The Hot Zone
China's newly announced air defense identification zone over the East China Sea aims to shore up national security
Current Issue
· Table of Contents
· Editor's Desk
· Previous Issues
· Subscribe to Mag
Subscribe Now >>
Expert's View
Market Watch
North American Report
Government Documents
Expat's Eye
Photo Gallery
Reader's Service
Learning with
'Beijing Review'
E-mail us
RSS Feeds
PDF Edition
Reader's Letters
Make Beijing Review your homepage
Hot Links

cheap eyeglasses
Market Avenue

UPDATED: October 2, 2013 NO. 40, OCTOBER 3, 2013
Farewell to Shantytowns
Better living conditions are within reach for more low-income urban residents
By Wang Hairong

FRESH PAD: Huo Weiguo, a former shantytown resident in Beijing's Mentougou District, cleans her new home (GONG LEI)

Although aging, Huo Qingguo is very content with her life, which was dramatically changed by a shantytown renovation project launched by the Beijing Municipal Government.

Not long ago, Huo moved into a new apartment in Shimenying Residential Community in Mentougou District, Beijing's western suburb. Her new home is four times the size of the old bungalow in which Huo's family had lived for more than two decades. In addition, the community has many public facilities close by, including a supermarket, a kindergarten and a primary school. Residents have also formed groups that meet regularly to engage in singing, dancing, fashion shows and other forms of entertainment and socializing.

"I don't want anything more than this. I just want to cherish life," Huo said.

Mentougou was once one of the five largest hard coal production areas in China. The district had many coal and limestone mines ranging from small to large. Since 2004, the district government has shut down 270 coal mines and many other polluting enterprises such as cement production plants in the region.

After the mines were closed up, many dilapidated houses built in the 1950s and 60s still stood there, among which was Huo's tiny bungalow of only 20 square meters. About 85,000 miners and farmers from 31,000 households were living in an area of waste from coal mining spanning 7 square km in Mentougou.

Due to land subsidence, the area was hazardous and not suitable for living. Pang Chengzhu, a retired coalminer, used to reside there. He said that walls in his room cracked because of slow sinking land there, which was caused by abandoned coalmines. Pang's family worried about their safety constantly.

The renovation project was started in Mentougou during 2009 and aimed to build apartment buildings with a total area of 2 million square meters within three years. Shantytown residents would be moved away from the wasteland around abandoned mines and into new residential quarters. By the end of 2012, 8,500 apartments had been given to relocated families.

Huo's bungalow was torn down. As compensation, her family was offered an apartment of about 60 square meters and 90,000 yuan ($14,754). Huo chose to decline the cash compensation for an additional 20 square meters of living space.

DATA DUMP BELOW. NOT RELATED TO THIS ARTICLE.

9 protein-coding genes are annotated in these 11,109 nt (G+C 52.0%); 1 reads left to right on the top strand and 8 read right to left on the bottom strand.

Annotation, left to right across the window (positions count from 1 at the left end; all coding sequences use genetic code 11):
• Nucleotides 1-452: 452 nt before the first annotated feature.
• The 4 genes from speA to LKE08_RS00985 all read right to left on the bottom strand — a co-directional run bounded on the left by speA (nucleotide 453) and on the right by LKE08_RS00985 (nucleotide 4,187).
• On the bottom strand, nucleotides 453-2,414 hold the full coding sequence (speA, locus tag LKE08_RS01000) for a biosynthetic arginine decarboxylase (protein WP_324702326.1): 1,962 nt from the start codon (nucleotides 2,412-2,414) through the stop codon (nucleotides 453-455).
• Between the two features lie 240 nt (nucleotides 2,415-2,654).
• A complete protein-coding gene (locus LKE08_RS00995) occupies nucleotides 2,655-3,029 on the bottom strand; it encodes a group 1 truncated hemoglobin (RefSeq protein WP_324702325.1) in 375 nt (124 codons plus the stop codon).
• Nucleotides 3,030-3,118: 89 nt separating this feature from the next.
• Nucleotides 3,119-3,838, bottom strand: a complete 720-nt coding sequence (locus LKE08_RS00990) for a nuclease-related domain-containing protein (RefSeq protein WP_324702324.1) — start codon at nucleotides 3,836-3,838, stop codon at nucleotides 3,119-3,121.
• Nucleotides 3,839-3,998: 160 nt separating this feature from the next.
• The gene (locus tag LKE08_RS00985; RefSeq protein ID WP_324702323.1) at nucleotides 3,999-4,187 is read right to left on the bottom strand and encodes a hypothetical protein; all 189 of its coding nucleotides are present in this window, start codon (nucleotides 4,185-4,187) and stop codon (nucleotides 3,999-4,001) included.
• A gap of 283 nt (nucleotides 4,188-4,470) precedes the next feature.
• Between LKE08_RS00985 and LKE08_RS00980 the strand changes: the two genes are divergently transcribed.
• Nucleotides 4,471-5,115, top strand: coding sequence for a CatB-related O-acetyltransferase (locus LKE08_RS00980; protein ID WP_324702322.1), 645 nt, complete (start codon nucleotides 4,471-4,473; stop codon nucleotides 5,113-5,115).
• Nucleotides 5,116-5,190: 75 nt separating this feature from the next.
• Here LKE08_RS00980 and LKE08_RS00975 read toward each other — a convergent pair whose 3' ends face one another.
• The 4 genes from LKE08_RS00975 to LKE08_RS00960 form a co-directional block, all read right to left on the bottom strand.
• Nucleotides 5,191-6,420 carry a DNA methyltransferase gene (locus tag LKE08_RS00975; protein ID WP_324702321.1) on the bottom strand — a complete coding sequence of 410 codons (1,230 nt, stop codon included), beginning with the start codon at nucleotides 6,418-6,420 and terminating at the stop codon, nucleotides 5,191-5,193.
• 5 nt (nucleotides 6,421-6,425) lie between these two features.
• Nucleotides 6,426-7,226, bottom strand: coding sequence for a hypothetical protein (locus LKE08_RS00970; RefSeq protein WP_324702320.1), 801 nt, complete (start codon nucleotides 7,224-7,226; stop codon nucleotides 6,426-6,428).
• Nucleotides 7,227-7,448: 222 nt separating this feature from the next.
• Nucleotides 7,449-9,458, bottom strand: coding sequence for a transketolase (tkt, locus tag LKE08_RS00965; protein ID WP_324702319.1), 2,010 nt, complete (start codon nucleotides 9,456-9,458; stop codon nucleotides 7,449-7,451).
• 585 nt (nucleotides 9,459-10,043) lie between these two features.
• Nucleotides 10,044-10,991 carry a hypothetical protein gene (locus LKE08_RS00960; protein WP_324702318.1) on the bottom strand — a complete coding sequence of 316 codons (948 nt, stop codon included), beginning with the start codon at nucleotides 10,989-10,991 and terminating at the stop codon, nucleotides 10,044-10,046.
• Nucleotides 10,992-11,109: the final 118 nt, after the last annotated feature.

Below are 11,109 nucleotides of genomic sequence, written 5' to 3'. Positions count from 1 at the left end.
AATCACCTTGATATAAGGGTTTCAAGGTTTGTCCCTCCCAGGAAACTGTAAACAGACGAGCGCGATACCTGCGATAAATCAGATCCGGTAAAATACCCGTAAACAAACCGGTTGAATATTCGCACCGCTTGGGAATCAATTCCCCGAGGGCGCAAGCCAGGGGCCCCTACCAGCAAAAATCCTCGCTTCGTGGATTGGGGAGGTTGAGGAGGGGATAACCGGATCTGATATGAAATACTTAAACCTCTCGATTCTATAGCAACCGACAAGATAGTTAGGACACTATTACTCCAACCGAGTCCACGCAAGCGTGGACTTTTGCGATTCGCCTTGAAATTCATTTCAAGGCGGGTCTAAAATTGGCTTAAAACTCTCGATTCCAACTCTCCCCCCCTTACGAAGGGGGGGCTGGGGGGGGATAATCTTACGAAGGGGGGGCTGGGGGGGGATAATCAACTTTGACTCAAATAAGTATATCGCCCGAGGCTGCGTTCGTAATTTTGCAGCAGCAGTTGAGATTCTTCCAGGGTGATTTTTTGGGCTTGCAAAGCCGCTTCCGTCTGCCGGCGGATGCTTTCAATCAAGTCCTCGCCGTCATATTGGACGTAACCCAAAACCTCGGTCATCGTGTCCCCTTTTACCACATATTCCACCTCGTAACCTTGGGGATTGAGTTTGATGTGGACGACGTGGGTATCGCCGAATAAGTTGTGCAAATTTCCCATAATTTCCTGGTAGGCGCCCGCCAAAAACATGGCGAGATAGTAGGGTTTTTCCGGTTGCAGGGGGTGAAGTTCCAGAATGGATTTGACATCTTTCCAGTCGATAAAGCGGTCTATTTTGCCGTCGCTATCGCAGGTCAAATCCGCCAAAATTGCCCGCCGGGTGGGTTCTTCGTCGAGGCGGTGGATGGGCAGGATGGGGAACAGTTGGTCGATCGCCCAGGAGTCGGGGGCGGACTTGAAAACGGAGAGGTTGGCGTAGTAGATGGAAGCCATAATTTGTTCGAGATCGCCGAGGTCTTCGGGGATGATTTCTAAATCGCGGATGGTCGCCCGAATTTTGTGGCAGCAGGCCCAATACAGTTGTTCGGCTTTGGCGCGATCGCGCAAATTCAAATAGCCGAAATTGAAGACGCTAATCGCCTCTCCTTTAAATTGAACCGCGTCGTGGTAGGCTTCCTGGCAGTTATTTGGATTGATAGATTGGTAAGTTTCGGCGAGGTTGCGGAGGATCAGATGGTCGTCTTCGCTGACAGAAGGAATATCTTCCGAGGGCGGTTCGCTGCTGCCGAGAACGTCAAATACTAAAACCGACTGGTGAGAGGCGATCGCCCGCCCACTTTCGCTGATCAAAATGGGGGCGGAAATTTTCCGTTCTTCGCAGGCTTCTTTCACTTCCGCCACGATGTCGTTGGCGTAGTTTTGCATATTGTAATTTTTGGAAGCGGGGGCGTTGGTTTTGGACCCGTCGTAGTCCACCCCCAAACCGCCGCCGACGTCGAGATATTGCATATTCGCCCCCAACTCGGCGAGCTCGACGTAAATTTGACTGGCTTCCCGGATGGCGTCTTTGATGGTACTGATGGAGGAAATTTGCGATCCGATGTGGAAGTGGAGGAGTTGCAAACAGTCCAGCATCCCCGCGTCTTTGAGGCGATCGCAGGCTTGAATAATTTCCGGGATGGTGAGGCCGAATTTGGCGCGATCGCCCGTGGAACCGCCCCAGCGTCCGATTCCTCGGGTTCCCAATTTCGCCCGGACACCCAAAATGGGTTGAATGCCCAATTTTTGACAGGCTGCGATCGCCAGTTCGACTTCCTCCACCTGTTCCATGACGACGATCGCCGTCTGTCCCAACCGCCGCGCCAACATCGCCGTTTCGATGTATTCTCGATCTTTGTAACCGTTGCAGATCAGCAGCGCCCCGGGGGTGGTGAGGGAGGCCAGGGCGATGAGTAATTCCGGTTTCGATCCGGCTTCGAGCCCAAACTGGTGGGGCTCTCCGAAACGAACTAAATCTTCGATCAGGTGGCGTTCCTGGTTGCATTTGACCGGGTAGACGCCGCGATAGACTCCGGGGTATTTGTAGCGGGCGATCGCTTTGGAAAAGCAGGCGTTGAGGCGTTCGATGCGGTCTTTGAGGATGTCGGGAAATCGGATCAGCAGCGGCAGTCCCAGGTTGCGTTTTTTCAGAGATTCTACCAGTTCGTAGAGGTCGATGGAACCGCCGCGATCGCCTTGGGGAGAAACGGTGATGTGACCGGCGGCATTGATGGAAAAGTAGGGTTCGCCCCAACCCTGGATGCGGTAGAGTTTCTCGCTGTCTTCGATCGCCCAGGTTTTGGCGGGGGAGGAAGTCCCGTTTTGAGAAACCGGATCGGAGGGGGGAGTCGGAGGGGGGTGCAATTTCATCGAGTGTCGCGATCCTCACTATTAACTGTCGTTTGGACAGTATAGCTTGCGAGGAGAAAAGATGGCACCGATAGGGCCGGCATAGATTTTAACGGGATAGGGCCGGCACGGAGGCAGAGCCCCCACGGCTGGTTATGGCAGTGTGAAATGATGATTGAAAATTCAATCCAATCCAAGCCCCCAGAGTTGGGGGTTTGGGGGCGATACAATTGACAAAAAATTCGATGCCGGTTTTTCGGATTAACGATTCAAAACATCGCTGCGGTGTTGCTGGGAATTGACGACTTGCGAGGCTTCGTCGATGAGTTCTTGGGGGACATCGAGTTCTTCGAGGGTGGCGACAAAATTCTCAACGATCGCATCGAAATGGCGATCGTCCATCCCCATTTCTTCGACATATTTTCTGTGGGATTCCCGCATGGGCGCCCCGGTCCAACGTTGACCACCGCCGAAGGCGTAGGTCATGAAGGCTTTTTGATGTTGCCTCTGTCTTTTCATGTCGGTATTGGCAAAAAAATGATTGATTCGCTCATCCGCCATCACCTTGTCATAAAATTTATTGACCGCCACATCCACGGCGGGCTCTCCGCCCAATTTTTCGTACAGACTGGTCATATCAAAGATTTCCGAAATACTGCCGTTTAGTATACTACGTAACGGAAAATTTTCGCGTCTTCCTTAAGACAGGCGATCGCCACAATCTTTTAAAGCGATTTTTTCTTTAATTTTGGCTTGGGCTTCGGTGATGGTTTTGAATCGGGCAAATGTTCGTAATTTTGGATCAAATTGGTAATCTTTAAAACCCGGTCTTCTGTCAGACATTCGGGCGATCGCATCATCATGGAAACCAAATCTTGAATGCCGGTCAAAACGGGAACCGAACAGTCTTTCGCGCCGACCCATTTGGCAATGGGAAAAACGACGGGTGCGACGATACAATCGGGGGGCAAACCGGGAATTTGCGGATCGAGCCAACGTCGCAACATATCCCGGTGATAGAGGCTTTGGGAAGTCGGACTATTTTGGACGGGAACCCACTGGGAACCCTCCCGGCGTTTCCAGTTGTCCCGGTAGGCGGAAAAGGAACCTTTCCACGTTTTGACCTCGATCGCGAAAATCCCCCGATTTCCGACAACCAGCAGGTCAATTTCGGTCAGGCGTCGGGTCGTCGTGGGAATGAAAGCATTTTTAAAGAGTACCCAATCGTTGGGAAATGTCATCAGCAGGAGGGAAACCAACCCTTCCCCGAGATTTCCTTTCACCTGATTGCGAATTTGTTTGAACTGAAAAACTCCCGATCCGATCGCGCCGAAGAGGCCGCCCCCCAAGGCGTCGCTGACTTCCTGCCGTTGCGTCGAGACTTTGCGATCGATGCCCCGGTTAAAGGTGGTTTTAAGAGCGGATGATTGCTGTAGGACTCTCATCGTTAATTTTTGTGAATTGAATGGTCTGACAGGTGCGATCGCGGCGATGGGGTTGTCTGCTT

Huge benefits

Shantytown renovation projects have boosted the confidence of low-income residents, and enabled them to live a more dignified life, said Qi Ji, Vice Minister of Housing and Urban-Rural Development.

Previously, shantytown resident conversations with one another were often about negative topics, such as leaks in the roof, but nowadays—after moving into new homes—they are so happy that they are inviting all their friends to visit, Qi added.

Shantytown renovation pertains to both people's livelihood and development, said Premier Li Keqiang during a tour of Beiliang shantytown area in Baotou City, north China's Inner Mongolia Autonomous Region, in February.

Li said that shantytown renovation is able to significantly boost domestic demand while shrinking the income gap. Cities should not have high-rise apartment complexes on one side and shantytowns on the other. "If this disparity is not eliminated, the quality of urbanization will be compromised," he added.

In addition, shantytown renovation can also have an environmental benefit. Premier Li said that the effort is effective in lowering coal consumption and in turn reduce pollution, as shantytown residents often burn coal for cooking and heating.

In recent years, shantytown renovation projects have fundamentally changed living conditions among tens of thousands of people from more than 12 million households all over the country. Li called on local governments to launch additional shantytown renovation projects.

1   2   Next  

Top Story
-Protecting Ocean Rights
-Partners in Defense
-Fighting HIV+'s Stigma
-HIV: Privacy VS. Protection
-Setting the Tone
Related Stories
-Shantytown Renovation
Most Popular
About BEIJINGREVIEW | About beijingreview.com | Rss Feeds | Contact us | Advertising | Subscribe & Service | Make Beijing Review your homepage
Copyright Beijing Review All right reserved